Food For The Poor and CEPUDO partner on projects
SAN PEDRO SULA, HONDURAS - (June 11, 2009) – Five thousand Honduran schoolchildren will get new desks, and more than 48,000 residents will receive new shoes, thanks to a partnership between U.S.-based charity Food For The Poor (FFP) and CEPUDO. These latest projects supplement an initiative that has delivered more than $204 million worth of food, educational supplies, medicine and other healthcare items shipped by Food For The Poor to the country in the last 18 months.
“By working together, we are able to magnify our efforts and better serve the people of Honduras, especially the children,” said Angel Aloma, Executive Director of Food For The Poor. “We know there is nothing more important to breaking the cycle of poverty than education, and that includes ensuring that schools are equipped to serve the students.”
The desk program is a collaboration between Bishop Tomas Muldoon, O.F.M, who has served Honduras for 33 years, and FFP. Students at the diocesan Juticalpa Technical School will build 5,000 wooden desks that will be purchased by FFP and distributed to schools throughout the country.
Bishop Muldoon has a long history of service in Honduras. He was ordained a priest in New York in 1966 and just one month later arrived in Honduras for his first assignment as parochial vicar, in the Cathedral of the Parish of Juticalpa in Olancho. Over the years, Muldoon has continued his missionary work in Honduras, El Salvador and Guatemala, but most of his life has been devoted to helping the people of Honduras.Like Bishop Muldoon, former bishop of Honduras, His Eminence Óscar Andrés Cardinal Rodríguez Maradiaga, S.D.B. Archbishop of Tegucigalpa, also has a strong relationship with Food For The Poor. In 2008, Cardinal Rodríguez joined Food For The Poor’s Board of Directors. Cardinal Rodríguez’s knowledge in education, healthcare and human rights complements the core programs of Food For The Poor.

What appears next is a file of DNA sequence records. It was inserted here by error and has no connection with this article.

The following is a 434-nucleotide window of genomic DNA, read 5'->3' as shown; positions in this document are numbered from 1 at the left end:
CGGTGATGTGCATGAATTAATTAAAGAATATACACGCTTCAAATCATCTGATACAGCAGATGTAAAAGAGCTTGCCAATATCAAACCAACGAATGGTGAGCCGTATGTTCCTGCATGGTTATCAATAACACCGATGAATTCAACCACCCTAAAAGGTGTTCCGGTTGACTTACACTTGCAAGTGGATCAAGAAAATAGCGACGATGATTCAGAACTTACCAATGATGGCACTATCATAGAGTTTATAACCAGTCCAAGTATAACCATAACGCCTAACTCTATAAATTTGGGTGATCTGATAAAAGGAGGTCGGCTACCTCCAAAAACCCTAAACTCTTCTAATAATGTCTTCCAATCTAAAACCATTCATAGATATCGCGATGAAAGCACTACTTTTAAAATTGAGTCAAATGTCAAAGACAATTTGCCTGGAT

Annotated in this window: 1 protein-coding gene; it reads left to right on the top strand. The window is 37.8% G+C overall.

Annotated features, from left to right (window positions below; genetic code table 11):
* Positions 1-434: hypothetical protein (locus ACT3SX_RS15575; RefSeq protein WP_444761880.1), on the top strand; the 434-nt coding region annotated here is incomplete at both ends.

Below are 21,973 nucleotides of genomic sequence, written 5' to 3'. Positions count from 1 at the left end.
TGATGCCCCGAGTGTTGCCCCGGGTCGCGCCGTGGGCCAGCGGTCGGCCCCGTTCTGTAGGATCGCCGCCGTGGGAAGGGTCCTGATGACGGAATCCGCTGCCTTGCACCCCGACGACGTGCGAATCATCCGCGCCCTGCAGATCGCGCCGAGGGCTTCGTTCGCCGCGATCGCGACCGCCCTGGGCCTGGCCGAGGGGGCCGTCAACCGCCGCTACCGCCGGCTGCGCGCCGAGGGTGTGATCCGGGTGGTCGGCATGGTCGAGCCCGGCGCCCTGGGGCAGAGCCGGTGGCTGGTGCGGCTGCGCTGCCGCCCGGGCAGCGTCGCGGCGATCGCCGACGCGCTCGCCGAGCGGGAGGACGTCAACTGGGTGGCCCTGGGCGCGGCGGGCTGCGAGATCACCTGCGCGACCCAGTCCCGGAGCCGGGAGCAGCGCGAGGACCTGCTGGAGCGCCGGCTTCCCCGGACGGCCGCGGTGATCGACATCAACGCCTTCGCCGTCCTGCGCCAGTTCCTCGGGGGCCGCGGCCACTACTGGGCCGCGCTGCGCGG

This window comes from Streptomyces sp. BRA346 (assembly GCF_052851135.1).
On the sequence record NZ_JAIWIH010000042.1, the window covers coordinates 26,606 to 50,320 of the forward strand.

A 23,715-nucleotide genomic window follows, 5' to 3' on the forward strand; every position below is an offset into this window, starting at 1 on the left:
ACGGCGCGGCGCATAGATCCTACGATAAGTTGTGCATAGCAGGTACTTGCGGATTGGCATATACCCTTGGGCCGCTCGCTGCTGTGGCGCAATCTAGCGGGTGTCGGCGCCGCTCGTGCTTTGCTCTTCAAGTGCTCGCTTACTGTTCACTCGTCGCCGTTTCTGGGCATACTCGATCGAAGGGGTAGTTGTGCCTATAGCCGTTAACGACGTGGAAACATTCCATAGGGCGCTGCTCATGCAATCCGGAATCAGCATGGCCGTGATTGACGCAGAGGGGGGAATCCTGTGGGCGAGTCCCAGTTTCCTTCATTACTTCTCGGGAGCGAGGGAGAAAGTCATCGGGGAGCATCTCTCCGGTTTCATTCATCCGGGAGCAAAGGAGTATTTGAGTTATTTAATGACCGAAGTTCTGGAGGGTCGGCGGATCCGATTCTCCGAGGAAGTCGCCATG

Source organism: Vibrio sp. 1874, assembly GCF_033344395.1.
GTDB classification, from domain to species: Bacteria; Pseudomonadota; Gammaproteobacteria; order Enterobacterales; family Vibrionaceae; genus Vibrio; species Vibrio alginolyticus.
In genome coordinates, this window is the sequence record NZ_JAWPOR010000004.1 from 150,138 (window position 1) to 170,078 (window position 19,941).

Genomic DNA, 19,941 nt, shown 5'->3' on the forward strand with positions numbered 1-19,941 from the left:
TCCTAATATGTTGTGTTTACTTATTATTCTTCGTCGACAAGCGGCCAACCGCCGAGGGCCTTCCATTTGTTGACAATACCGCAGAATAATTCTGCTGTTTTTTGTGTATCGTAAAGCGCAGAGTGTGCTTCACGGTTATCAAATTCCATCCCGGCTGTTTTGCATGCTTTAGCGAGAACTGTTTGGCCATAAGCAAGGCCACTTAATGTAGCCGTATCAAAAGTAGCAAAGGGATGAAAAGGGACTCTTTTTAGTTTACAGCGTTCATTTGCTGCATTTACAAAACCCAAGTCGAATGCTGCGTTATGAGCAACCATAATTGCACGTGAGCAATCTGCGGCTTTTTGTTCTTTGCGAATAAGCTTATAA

“These items are a blessing to the people of Honduras and we are happy to help make sure they get to the people who need them most,” said Linda Coello, President of the CEPUDO Foundation. “Our organization is committed to offering caring oversight for all the projects of Food For The Poor in Honduras. With the recent earthquake, we are trying to determine if there are special needs to be addressed. Our organizations are standing ready to offer aid wherever help is needed.”
The shoes that are being distributed are counterfeit athletic shoes that were originally seized by U.S. Customs and Border Protection and U.S. Immigration and Enforcement agents. U.S. officials turned the knockoffs over to nonprofits to be distributed to the needy. Some of the shoes were distributed this week, and thousands more will be distributed in coming days to those in areas hit by the recent earthquake.
The list of goods sent from FFP to Honduras includes life-sustaining food, medicine and other medical supplies, furniture, and educational supplies. Shipments to Honduras in 2008 and through May 31 of this year total $204 million in aid.
“Our commitment to Honduras continues on many fronts,” Aloma said. “We value the support of our partners, and we look forward to growing with them in our service to the poor.”
The CEPUDO Foundation oversees all of Food For The Poor’s projects in Honduras, and much of the distribution of goods sent by FFP to that country. CEPUDO operates a number of education and community centers that provide the impoverished communities of Honduras with workshops and training classes. The organization recently received an award at the 39th Assembly of the Organization of American States for its work with programs against domestic violence for women.
Food For The Poor is the largest international relief and development organization in the nation. More than 97 percent of all donations in 2008 went directly to programs that help those in need. Food For The Poor provides nourishing food, housing, necessary medical care, educational materials, support for orphans and the aged, and much more to the poorest of the poor in 17 countries in the Caribbean and Latin America. For more information, visit www.FoodForThePoor.org.
Linda Coello Bobadilla
Plaza AXA 9 avenida Sur Oasta 2 y 3 calle
San Pedro Sula, Honduras, C.A.